After ten years of helping thousands of birds, China recognizes raptor center
Seeing the cruelty and suffering of the raptors was the defining moment for me. I pledged to set up a rescue center to demonstrate the standards of care for wildlife in rescue, rehabilitation and release.
The International Fund for Animal Welfare Beijing Raptor Rescue Center (BRRC) was awarded "Outstanding Organization for Forest and Wildlife Conservation" by the State Forestry Administration of China. At a ceremony in the Great Hall of the People on May 11, 42 organizations and 42 individuals were selected among hundreds of candidates across China to receive the award. IFAW BRRC is the only non-governmental organization recognized for its contribution to the protection of birds of prey in China.
Getting this level of government endorsement for BRRC is a proud moment for IFAW and for me personally. A series of sad encounters I had with raptors that fell victim to illegal wildlife trade, a decade ago, prompted me to establish the Beijing Raptor Rescue Center. In the late 1990s, large number of birds of prey were illegally caught in China and smuggled out of the country for falconry. In one smuggling case, Beijing Customs authorities seized 450 saker falcons. However, lack of facility, capacity and skills for wildlife rescue, rehabilitate and release in China meant that those raptors had no chance of survival even though they were rescued from the smuggling ordeal.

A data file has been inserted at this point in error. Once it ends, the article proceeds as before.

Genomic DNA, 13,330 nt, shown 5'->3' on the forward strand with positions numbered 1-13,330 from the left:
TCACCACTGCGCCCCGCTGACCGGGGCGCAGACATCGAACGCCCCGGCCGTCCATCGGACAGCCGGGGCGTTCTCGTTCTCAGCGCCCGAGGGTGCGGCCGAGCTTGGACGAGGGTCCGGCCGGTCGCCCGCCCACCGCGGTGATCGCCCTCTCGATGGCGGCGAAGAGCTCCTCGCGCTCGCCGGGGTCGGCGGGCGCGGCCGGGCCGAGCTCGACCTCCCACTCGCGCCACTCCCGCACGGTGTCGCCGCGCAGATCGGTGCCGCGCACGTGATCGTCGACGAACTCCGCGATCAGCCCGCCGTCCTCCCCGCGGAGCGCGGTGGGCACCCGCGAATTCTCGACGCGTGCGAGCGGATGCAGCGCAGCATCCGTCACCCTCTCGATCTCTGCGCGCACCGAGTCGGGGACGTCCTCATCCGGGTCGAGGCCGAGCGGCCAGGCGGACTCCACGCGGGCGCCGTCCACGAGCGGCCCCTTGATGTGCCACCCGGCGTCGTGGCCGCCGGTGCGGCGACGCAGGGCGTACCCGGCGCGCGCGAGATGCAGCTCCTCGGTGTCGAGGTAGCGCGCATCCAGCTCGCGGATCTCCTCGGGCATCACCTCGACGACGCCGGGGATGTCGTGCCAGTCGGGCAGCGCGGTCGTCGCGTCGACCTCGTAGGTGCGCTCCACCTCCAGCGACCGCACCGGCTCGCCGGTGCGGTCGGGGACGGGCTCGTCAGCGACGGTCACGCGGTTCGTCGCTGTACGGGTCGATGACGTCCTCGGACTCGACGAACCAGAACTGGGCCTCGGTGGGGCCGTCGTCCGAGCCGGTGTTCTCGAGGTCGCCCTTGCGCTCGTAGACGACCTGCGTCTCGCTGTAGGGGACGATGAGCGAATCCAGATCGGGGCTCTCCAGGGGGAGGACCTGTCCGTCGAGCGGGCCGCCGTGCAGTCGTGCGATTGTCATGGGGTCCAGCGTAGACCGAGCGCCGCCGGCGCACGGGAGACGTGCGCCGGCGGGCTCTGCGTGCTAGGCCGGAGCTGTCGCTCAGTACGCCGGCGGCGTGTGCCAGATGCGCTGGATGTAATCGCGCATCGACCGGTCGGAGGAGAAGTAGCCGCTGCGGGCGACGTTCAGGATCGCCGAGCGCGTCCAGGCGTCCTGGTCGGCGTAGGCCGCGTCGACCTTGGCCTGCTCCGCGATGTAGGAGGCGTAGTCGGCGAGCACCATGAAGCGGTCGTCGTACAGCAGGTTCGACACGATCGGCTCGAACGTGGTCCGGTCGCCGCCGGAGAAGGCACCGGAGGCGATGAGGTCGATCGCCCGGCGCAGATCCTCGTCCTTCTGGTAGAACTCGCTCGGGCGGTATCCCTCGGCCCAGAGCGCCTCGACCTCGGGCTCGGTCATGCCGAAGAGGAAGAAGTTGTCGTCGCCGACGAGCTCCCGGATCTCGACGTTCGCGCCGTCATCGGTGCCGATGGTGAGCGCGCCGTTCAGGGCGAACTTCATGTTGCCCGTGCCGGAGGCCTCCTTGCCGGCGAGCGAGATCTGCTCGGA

I witnessed a "bird release" where injured raptors were further victimized in the name of raising conservation awareness. The raptors--injured and had no flight capabilities--were thrown into the air, in a fake release just for the camera. Seeing the cruelty and suffering of the raptors was the defining moment for me. I pledged to set up a rescue center to demonstrate the standards of care for wildlife in rescue, rehabilitation and release. In December 2001, IFAW BRRC officially opened, becoming the first Raptor Rescue Center on mainland China.
Ten years on, the IFAW BRRC has received more than 3100 raptor patients. Under the tender loving care of IFAW staff rehabilitators, 55% of the birds eventually gained their physical, psychological healthy and survival skills to return to the wild. Through addressing raptors' medical, nutritional, behavioral, social and psychological requirements, BRRC sends the message that the animals are sentient beings capable to feel pain and suffering.
IFAW BRRC provides information to the authorities to aid conservation policy development, improve law enforcement and routinely receive confiscated raptors from law enforcement actions. Through BRRC outreach efforts, millions of people in China are taking action to reject wildlife trade, to keep wildlife in the wild. After all, raptors belong in the sky.